The NLPC is a Washington-based nonprofit organization that monitors and reports on the ethics of public officials, as well as various organizations and corporations.
In the letter sent to lawmakers, NLPC Chairman Ken Boehm said, “While Google faces numerous legal challenges related to the posting of copyrighted content on its video sharing websites, there is also a growing chorus who believe that evidence of Google’s seemingly indifferent attitude towards Internet video piracy has resulted in a legitimization or ‘mainstreaming’ of video piracy which will have broad and damaging implications for all intellectual property owners. We share those concerns.
“Since [we originally identified evidence of copyright infringement], the number of apparently copyrighted movies being hosted by Google Video appears to have grown substantially,” Boehm said. “During the past two weeks, NLPC again conducted random spot checks of Google Video in an attempt to identify clearly copyrighted works that continue to be hosted on the site. What we found raises serious questions about Google’s oft-stated commitment to prevent apparently copyrighted content from being hosted on its video sharing site.”
Earlier this summer, the NLPC researched copyrighted materials available on Google Video and issued a Top 50 list of allegedly copyrighted titles.
During “spot checks” that took place between Sept. 10-18, the group found an additional 300 movie titles that were apparently copyrighted, including 60 movies that were released this year.
The mainstream titles available on Google’s file-sharing site included “Shrek the Third,” “Oceans Thirteen,” “The Bourne Ultimatum” and “Knocked Up,” as well as several other titles that were not yet available on DVD.
Google said that it remains compliant with federal law by removing any unauthorized content when requested by the copyright owners, and issued a statement that said it is working on new technology that will be introduced in the “not-too-distant” future to help copyright owners block unauthorized material from being posted on the site. Earlier in the year, the search engine company indicated the filtering tools would be introduced in September.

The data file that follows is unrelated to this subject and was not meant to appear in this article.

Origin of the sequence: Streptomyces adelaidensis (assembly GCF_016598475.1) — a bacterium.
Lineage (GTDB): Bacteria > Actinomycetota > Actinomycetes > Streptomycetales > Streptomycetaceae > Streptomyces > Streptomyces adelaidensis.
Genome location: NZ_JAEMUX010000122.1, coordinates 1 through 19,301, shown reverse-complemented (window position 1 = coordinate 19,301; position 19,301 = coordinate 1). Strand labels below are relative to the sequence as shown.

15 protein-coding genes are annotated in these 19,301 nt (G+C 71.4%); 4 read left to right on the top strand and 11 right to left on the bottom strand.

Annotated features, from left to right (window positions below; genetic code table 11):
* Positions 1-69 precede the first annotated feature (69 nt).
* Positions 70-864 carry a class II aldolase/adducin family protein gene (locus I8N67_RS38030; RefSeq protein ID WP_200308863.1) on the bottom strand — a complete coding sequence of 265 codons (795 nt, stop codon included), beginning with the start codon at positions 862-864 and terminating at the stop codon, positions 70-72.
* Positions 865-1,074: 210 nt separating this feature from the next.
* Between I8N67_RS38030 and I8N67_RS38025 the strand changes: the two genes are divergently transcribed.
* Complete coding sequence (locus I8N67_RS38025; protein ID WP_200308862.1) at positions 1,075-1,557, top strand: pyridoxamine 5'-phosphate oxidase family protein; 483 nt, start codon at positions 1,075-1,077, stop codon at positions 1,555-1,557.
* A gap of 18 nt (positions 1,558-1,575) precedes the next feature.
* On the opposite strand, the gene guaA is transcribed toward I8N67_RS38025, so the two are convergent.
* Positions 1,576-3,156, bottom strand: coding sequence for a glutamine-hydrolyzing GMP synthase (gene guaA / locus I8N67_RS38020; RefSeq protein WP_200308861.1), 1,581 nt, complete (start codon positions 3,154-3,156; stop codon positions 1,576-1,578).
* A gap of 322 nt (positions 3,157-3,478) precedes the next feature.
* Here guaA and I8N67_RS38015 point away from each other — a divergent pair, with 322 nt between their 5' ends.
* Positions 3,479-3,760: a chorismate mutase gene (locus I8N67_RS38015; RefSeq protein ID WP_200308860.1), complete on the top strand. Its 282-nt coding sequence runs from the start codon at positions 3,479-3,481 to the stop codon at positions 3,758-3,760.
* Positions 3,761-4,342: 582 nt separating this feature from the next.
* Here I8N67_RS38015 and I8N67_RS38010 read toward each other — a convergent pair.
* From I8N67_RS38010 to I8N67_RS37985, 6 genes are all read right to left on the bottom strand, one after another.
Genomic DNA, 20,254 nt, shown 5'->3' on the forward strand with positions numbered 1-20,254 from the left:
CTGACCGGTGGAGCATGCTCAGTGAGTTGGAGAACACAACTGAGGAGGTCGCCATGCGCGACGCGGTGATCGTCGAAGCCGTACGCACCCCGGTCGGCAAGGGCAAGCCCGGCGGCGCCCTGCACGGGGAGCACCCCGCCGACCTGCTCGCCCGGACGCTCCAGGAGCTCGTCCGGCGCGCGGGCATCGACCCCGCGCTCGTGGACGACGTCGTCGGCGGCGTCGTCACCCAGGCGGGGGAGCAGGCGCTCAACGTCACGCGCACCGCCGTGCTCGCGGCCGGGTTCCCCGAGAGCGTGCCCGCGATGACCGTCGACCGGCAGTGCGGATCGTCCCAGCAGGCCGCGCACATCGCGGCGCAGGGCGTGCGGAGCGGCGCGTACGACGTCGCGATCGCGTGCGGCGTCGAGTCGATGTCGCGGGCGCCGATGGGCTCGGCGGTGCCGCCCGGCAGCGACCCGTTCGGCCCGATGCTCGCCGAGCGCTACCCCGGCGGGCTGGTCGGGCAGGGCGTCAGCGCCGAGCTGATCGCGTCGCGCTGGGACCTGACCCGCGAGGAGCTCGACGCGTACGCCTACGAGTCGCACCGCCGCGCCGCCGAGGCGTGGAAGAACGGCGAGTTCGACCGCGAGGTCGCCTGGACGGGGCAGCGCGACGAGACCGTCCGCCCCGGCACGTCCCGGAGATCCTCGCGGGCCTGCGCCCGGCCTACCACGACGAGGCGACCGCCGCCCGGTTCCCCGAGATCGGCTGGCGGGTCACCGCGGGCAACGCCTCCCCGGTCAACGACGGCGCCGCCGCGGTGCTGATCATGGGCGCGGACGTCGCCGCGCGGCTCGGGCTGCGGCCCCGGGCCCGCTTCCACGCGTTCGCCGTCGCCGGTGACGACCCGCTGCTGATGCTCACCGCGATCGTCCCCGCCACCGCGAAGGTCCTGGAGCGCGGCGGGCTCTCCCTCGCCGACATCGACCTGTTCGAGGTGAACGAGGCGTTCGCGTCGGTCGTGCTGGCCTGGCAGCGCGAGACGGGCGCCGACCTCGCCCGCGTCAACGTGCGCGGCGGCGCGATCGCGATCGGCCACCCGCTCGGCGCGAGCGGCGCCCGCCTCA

“Google has been promising video filtering technology to screen for copyrighted content since at least the fall of 2006,” Boehm said in a press release issued on Sept. 25.
“On July 27 of this year, Google again announced that it would launch a filtering system by September of this year to prevent pirated material from being uploaded to its YouTube video-sharing site. As of this Monday however, it appeared that Google still had not implemented the promised technology either for its YouTube or Google Video sites,” he said.
Gay adult production company Titan Media, which waged a major anti-piracy legal battle against peer-casting website Veoh.com said that continued efforts against content piracy are finally starting to pay off.
“We have spent literally hundreds of thousands of dollars and thousands of man hours to protect our content online,” Titan Media Vice President Keith Webb told XBIZ. “But, we are starting to see very visible benefits from the past five years of our online anti-piracy efforts. Most all of the major online pirate blogs, bit torrent sites and P2P [sites] now know better than to post or trade Titan Media films. They are all so scared of us, that they are self-imposing bans on the trade of Titan Media films.”
“We have been able to watch as the moderators of pirate blogs scold their members for posting Titan Media films, and they remove our content before we even have to go after them,” Webb said.
“We’ve been able to train the pirates not to steal Titan Media films or they risk us going after them. We believe this is one the major factors to the strength of our business, while most all others gay studios are seeing declines or flat business. Even our hard product DVD sales are up over last year and our online video-on-demand business is booming. Online consumers are learning that they can’t find our content pirated for free, but they are more than willing to pay for it.”
As content producers are mostly left to their own devices, in terms of monitoring and prosecuting online piracy, Boehm stated flatly that Google was more interested in generating traffic and potential revenue, than it was in protecting the rights of intellectual property owners.
“They clearly have the technological and economic wherewithal to do something more about it. Instead, they are making money off other people's intellectual property. That's wrong,” Boehm said. “We are hoping to shame Google into doing something. What they are doing is inexcusable corporate behavior. When big companies do something unethical, it sends a message to everyone else that it's OK.”